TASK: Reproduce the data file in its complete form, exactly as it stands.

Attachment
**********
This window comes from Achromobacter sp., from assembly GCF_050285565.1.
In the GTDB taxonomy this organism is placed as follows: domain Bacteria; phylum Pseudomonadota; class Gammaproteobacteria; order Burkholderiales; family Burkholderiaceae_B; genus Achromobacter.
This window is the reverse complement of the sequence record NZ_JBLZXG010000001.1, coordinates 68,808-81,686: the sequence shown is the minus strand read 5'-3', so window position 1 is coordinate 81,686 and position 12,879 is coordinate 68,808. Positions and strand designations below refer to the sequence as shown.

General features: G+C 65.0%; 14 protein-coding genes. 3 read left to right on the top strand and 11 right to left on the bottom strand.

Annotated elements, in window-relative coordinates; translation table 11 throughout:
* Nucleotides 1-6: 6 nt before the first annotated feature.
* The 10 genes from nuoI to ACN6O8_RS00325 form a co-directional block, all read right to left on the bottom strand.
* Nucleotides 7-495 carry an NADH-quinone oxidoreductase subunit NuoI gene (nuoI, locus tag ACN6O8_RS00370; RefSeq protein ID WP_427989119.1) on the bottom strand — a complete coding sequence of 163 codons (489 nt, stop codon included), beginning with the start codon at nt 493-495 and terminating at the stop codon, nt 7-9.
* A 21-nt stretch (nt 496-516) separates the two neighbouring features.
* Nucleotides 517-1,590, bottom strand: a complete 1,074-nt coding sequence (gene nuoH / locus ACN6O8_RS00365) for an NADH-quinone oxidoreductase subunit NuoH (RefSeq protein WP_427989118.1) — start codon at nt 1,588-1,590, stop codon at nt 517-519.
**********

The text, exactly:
This window comes from Achromobacter sp., from assembly GCF_050285565.1.
In the GTDB taxonomy this organism is placed as follows: domain Bacteria; phylum Pseudomonadota; class Gammaproteobacteria; order Burkholderiales; family Burkholderiaceae_B; genus Achromobacter.
This window is the reverse complement of the sequence record NZ_JBLZXG010000001.1, coordinates 68,808-81,686: the sequence shown is the minus strand read 5'-3', so window position 1 is coordinate 81,686 and position 12,879 is coordinate 68,808. Positions and strand designations below refer to the sequence as shown.

General features: G+C 65.0%; 14 protein-coding genes. 3 read left to right on the top strand and 11 right to left on the bottom strand.

Annotated elements, in window-relative coordinates; translation table 11 throughout:
* Nucleotides 1-6: 6 nt before the first annotated feature.
* The 10 genes from nuoI to ACN6O8_RS00325 form a co-directional block, all read right to left on the bottom strand.
* Nucleotides 7-495 carry an NADH-quinone oxidoreductase subunit NuoI gene (nuoI, locus tag ACN6O8_RS00370; RefSeq protein ID WP_427989119.1) on the bottom strand — a complete coding sequence of 163 codons (489 nt, stop codon included), beginning with the start codon at nt 493-495 and terminating at the stop codon, nt 7-9.
* A 21-nt stretch (nt 496-516) separates the two neighbouring features.
* Nucleotides 517-1,590, bottom strand: a complete 1,074-nt coding sequence (gene nuoH / locus ACN6O8_RS00365) for an NADH-quinone oxidoreductase subunit NuoH (RefSeq protein WP_427989118.1) — start codon at nt 1,588-1,590, stop codon at nt 517-519.